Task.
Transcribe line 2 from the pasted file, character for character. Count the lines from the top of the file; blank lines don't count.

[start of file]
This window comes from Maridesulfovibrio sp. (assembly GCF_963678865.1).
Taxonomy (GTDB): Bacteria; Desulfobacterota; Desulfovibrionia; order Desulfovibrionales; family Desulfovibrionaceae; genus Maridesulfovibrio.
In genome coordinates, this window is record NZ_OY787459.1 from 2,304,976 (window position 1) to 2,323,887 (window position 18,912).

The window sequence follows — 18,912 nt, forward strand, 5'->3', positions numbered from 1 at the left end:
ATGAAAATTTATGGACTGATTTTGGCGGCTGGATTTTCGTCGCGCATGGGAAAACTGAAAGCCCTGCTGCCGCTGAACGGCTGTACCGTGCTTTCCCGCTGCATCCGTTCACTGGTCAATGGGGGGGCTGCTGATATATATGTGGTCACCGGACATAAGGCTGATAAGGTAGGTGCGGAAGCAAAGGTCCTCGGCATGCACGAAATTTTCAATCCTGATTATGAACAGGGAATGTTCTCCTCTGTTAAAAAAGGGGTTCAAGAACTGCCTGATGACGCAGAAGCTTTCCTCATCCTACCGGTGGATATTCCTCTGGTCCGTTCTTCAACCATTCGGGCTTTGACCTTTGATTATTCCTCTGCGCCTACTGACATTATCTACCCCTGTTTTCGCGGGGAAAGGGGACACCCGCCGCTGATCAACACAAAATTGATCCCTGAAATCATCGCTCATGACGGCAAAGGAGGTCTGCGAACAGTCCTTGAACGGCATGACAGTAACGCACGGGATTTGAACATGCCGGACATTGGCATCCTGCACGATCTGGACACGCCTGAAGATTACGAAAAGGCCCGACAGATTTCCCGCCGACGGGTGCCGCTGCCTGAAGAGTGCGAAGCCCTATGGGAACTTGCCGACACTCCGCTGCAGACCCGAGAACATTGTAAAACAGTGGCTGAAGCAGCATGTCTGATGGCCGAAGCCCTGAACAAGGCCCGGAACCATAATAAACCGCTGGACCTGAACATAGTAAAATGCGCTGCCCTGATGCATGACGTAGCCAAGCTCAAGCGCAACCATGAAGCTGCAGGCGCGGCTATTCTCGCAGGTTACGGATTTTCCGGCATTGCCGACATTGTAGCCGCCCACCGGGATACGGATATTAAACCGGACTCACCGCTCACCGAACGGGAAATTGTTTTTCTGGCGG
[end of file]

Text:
Taxonomy (GTDB): Bacteria; Desulfobacterota; Desulfovibrionia; order Desulfovibrionales; family Desulfovibrionaceae; genus Maridesulfovibrio.